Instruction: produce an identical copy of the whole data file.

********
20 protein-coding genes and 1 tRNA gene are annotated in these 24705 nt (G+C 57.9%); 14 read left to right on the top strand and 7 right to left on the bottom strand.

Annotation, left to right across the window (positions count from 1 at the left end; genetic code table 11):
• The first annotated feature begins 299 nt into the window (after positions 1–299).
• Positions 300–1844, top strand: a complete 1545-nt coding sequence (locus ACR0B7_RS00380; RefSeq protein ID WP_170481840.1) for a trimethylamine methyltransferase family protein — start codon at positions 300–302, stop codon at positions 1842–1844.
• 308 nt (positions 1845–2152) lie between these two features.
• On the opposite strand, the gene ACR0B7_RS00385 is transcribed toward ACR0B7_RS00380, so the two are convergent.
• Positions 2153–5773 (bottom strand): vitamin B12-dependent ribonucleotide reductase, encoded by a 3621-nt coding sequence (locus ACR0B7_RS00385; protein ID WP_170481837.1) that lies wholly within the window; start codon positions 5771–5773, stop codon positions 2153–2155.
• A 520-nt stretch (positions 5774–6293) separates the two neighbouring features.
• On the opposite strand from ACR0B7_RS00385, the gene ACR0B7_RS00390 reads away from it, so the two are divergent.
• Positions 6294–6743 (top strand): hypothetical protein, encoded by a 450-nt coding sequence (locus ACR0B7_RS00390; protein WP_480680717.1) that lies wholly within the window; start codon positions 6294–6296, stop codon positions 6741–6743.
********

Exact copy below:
20 protein-coding genes and 1 tRNA gene are annotated in these 24705 nt (G+C 57.9%); 14 read left to right on the top strand and 7 right to left on the bottom strand.

Annotation, left to right across the window (positions count from 1 at the left end; genetic code table 11):
• The first annotated feature begins 299 nt into the window (after positions 1–299).
• Positions 300–1844, top strand: a complete 1545-nt coding sequence (locus ACR0B7_RS00380; RefSeq protein ID WP_170481840.1) for a trimethylamine methyltransferase family protein — start codon at positions 300–302, stop codon at positions 1842–1844.
• 308 nt (positions 1845–2152) lie between these two features.
• On the opposite strand, the gene ACR0B7_RS00385 is transcribed toward ACR0B7_RS00380, so the two are convergent.
• Positions 2153–5773 (bottom strand): vitamin B12-dependent ribonucleotide reductase, encoded by a 3621-nt coding sequence (locus ACR0B7_RS00385; protein ID WP_170481837.1) that lies wholly within the window; start codon positions 5771–5773, stop codon positions 2153–2155.
• A 520-nt stretch (positions 5774–6293) separates the two neighbouring features.
• On the opposite strand from ACR0B7_RS00385, the gene ACR0B7_RS00390 reads away from it, so the two are divergent.
• Positions 6294–6743 (top strand): hypothetical protein, encoded by a 450-nt coding sequence (locus ACR0B7_RS00390; protein WP_480680717.1) that lies wholly within the window; start codon positions 6294–6296, stop codon positions 6741–6743.